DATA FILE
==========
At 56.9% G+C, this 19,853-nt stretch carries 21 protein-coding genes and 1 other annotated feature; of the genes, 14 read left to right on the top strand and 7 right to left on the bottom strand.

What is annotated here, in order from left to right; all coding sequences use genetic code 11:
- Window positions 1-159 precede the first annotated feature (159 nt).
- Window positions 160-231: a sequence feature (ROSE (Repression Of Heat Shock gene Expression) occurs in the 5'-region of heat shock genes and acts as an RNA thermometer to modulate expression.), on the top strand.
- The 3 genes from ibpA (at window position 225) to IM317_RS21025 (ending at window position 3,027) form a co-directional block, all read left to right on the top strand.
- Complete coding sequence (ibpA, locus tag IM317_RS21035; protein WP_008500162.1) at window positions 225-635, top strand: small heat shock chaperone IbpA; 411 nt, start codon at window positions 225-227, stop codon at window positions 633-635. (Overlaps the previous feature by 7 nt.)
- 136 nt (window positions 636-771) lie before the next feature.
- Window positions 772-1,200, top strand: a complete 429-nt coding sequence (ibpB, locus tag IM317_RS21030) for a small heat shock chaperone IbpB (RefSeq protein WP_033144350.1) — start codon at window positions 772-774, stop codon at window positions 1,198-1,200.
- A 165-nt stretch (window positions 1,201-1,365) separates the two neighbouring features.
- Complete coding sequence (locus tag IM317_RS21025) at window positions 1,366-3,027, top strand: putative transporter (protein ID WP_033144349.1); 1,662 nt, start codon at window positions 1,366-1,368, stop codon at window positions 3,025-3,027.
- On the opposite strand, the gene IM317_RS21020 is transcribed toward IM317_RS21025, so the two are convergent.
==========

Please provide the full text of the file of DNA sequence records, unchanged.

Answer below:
At 56.9% G+C, this 19,853-nt stretch carries 21 protein-coding genes and 1 other annotated feature; of the genes, 14 read left to right on the top strand and 7 right to left on the bottom strand.

What is annotated here, in order from left to right; all coding sequences use genetic code 11:
- Window positions 1-159 precede the first annotated feature (159 nt).
- Window positions 160-231: a sequence feature (ROSE (Repression Of Heat Shock gene Expression) occurs in the 5'-region of heat shock genes and acts as an RNA thermometer to modulate expression.), on the top strand.
- The 3 genes from ibpA (at window position 225) to IM317_RS21025 (ending at window position 3,027) form a co-directional block, all read left to right on the top strand.
- Complete coding sequence (ibpA, locus tag IM317_RS21035; protein WP_008500162.1) at window positions 225-635, top strand: small heat shock chaperone IbpA; 411 nt, start codon at window positions 225-227, stop codon at window positions 633-635. (Overlaps the previous feature by 7 nt.)
- 136 nt (window positions 636-771) lie before the next feature.
- Window positions 772-1,200, top strand: a complete 429-nt coding sequence (ibpB, locus tag IM317_RS21030) for a small heat shock chaperone IbpB (RefSeq protein WP_033144350.1) — start codon at window positions 772-774, stop codon at window positions 1,198-1,200.
- A 165-nt stretch (window positions 1,201-1,365) separates the two neighbouring features.
- Complete coding sequence (locus tag IM317_RS21025) at window positions 1,366-3,027, top strand: putative transporter (protein ID WP_033144349.1); 1,662 nt, start codon at window positions 1,366-1,368, stop codon at window positions 3,025-3,027.
- On the opposite strand, the gene IM317_RS21020 is transcribed toward IM317_RS21025, so the two are convergent.